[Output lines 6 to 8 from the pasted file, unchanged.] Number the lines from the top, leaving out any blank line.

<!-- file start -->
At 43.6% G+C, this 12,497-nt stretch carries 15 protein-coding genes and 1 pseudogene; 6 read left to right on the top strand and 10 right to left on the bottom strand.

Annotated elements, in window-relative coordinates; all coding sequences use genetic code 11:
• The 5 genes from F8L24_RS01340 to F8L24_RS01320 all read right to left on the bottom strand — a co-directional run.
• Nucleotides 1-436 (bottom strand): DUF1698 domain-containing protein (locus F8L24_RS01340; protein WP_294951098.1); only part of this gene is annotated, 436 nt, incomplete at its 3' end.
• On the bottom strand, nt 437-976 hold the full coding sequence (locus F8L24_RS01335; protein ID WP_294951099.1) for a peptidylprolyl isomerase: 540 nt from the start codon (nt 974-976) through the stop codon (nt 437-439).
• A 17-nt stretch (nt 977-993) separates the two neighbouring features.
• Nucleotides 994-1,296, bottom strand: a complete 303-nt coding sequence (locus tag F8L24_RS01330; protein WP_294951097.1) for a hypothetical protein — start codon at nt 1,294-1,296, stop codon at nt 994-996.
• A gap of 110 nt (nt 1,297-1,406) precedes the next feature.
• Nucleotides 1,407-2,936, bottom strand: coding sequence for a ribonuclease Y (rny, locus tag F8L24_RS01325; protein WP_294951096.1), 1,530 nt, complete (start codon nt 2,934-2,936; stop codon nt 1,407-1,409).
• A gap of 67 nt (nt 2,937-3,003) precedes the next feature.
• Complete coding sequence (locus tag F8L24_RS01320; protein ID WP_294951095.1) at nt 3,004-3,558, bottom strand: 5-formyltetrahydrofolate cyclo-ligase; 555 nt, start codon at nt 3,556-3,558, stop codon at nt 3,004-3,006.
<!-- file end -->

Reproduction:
• A 17-nt stretch (nt 977-993) separates the two neighbouring features.
• Nucleotides 994-1,296, bottom strand: a complete 303-nt coding sequence (locus tag F8L24_RS01330; protein WP_294951097.1) for a hypothetical protein — start codon at nt 1,294-1,296, stop codon at nt 994-996.
• A gap of 110 nt (nt 1,297-1,406) precedes the next feature.